Pick a lovely plate or bowl. Make your food look nice and super appetizing. Taking the time to do these things will encourage you to take your time as you eat. Don’t rush. Slow it all down.

When cravings aren’t about the food.

Some cravings are connected to a nutrient deficiency or a need for emotional support or social interaction. Pay close attention to things you crave regularly. Look into possible nutrient deficiencies tied to particular cravings; you will crave things that your body needs. A craving for chocolate may signal a need for magnesium while you might crave meat or eggs if your body needs protein.

Be empowered to choose the foods that will satisfy your needs AND make you feel good.

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If you’re feeling lonely or needing social interaction, you might crave certain foods to fill that void. Ask yourself every single day (in fact, throughout the day) how you’re feeling. Need to connect with a friend or someone in your family? Allow yourself the time and space to prioritize that connection.

Some foods are addictive.

When food is more processed and higher in fat and sugar, it can be addictive. Foods such as cheese and processed sweets or desserts, have an effect on the pleasure centers of our brains that can have an addictive quality.

If you’re drawn to something every single day or throughout each day, take some time to assess if the food desire has become an addiction. It might be time to scale back or fill your meals with more nutrient-dense foods to dampen the need for the addictive food.

The trouble with “self-control”.

The common response to cravings is to practice “self-control.” That might work for a while but when you can’t control it anymore, you might give in, go totally overboard, and binge. A few bites of cake or even a few pieces of cake over the course of a month (or honestly, even a week) is a much better approach than staying away from it completely, then eating a whole cake in one sitting.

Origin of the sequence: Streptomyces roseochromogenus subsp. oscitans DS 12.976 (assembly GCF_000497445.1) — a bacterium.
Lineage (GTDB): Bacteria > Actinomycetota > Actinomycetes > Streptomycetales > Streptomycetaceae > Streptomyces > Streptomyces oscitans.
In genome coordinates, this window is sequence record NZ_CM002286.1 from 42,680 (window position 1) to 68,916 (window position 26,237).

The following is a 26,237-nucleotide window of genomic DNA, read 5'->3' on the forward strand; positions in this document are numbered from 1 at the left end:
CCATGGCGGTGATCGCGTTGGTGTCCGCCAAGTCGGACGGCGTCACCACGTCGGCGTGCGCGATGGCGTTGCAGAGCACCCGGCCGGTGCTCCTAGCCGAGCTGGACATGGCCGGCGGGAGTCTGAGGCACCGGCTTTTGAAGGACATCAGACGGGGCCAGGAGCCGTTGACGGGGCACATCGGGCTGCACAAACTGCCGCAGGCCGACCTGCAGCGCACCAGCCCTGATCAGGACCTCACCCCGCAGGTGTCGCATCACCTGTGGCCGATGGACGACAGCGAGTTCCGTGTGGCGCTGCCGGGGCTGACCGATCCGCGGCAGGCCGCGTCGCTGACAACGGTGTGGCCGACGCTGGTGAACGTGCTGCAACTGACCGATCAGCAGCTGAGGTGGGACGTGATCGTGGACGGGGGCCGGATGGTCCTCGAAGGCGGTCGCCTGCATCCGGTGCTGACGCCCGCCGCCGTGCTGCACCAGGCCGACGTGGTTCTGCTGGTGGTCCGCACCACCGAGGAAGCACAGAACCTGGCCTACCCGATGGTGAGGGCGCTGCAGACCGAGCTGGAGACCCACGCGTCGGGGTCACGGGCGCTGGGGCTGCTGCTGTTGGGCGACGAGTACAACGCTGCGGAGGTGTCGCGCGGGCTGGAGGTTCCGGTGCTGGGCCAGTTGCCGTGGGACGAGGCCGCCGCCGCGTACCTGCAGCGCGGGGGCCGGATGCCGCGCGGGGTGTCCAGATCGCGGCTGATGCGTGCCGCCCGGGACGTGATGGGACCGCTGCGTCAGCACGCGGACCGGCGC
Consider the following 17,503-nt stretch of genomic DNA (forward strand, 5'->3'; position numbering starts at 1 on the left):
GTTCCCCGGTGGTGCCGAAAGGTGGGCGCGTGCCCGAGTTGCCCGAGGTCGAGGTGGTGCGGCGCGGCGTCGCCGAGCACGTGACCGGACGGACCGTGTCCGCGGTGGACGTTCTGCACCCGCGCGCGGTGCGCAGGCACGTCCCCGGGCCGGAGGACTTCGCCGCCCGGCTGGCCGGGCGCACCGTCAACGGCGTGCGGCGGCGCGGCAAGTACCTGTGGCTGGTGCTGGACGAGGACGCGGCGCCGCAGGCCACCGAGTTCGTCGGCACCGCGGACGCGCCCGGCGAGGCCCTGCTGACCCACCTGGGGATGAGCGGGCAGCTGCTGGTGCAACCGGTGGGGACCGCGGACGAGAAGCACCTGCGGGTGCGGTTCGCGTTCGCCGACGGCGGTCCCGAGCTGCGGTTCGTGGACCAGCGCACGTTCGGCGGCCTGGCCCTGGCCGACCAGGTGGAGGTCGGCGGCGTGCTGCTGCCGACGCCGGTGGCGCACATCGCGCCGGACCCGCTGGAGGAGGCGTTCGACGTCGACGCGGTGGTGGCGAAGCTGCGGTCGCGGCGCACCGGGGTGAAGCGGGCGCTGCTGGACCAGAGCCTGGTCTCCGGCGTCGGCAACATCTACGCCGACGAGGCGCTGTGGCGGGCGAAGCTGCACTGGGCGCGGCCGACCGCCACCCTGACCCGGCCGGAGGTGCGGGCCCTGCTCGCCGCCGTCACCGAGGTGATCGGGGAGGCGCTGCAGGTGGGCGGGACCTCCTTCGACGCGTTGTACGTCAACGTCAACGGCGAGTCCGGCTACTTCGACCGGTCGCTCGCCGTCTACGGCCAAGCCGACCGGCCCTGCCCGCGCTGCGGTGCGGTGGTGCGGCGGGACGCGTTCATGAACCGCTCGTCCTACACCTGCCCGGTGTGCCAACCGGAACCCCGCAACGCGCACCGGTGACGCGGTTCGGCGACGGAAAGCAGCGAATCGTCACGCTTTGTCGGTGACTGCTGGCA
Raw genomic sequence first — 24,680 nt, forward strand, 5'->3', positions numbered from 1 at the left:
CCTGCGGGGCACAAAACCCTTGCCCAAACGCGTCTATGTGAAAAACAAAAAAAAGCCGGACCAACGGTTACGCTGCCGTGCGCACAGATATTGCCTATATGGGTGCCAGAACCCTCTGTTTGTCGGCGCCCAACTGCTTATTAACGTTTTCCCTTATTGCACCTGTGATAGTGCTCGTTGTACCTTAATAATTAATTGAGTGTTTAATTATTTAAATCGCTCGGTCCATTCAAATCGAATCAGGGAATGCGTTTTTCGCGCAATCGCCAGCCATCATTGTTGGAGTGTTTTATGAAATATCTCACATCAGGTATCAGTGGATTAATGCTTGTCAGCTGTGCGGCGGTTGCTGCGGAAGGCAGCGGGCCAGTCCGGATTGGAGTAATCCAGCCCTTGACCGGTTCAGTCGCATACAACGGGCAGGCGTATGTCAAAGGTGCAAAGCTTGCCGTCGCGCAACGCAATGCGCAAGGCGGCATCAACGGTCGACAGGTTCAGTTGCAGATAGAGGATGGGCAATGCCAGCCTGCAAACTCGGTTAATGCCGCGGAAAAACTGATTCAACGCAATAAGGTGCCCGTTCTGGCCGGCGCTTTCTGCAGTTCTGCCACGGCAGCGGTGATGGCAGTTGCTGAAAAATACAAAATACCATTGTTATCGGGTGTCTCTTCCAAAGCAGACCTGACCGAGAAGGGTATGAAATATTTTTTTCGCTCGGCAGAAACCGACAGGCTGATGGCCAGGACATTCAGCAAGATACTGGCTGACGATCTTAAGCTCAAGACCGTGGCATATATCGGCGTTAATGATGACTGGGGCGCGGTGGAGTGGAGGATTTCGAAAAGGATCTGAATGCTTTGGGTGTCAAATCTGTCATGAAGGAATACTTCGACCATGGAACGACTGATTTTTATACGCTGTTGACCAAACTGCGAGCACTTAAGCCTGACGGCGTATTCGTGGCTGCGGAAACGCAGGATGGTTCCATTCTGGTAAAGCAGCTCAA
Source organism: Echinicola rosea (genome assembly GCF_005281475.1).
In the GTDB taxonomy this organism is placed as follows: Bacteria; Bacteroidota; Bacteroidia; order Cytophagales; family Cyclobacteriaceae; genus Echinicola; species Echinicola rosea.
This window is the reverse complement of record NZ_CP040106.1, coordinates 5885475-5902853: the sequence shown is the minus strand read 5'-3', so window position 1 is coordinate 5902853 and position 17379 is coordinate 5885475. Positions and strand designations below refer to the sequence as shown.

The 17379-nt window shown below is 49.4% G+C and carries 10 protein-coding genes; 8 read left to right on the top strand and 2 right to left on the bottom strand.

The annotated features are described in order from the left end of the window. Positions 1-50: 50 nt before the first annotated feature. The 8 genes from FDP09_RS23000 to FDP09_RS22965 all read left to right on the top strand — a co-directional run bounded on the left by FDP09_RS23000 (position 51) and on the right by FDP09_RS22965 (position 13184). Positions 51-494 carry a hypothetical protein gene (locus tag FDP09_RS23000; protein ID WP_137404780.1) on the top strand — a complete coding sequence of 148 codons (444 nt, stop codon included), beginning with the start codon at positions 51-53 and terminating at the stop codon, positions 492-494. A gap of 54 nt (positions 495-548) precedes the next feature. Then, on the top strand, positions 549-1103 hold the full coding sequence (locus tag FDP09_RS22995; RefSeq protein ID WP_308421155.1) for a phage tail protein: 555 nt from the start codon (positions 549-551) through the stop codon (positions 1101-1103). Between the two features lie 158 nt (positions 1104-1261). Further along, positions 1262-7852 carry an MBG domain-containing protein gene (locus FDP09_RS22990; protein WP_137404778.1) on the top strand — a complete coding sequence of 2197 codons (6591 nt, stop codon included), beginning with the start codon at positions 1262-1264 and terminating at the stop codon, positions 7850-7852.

You can eat the foods you desire and reach your personal best dancers’ body. Food fear is what’s holding you back. Allow yourself to get to a peaceful place with food by slowly letting yourself enjoy the foods you fear. The less stress you put on your food choices, the better you’ll be at following your body’s cues.

How do you deal with cravings? What approach works for you? What have you tried? Have you upgraded your indulgences to higher quality versions? Share your thoughts in the comments!!!

An Unexpected Way to Deal with Cravings

Jess Spinner

Jess is a former professional ballet dancer turned Holistic Health, Nutrition, and Lifestyle Coach for high level dancers. She founded The Whole Dancer in 2015 after identifying a greater need for balance, wellness and support in the dance world. Since The Whole Dancer was founded, Jess has worked with 100's of dancers worldwide at top companies and schools. She has been featured in or written for Dance Magazine, Dance Teacher Magazine, Pointe Magazine, and Dance Spirit Magazine.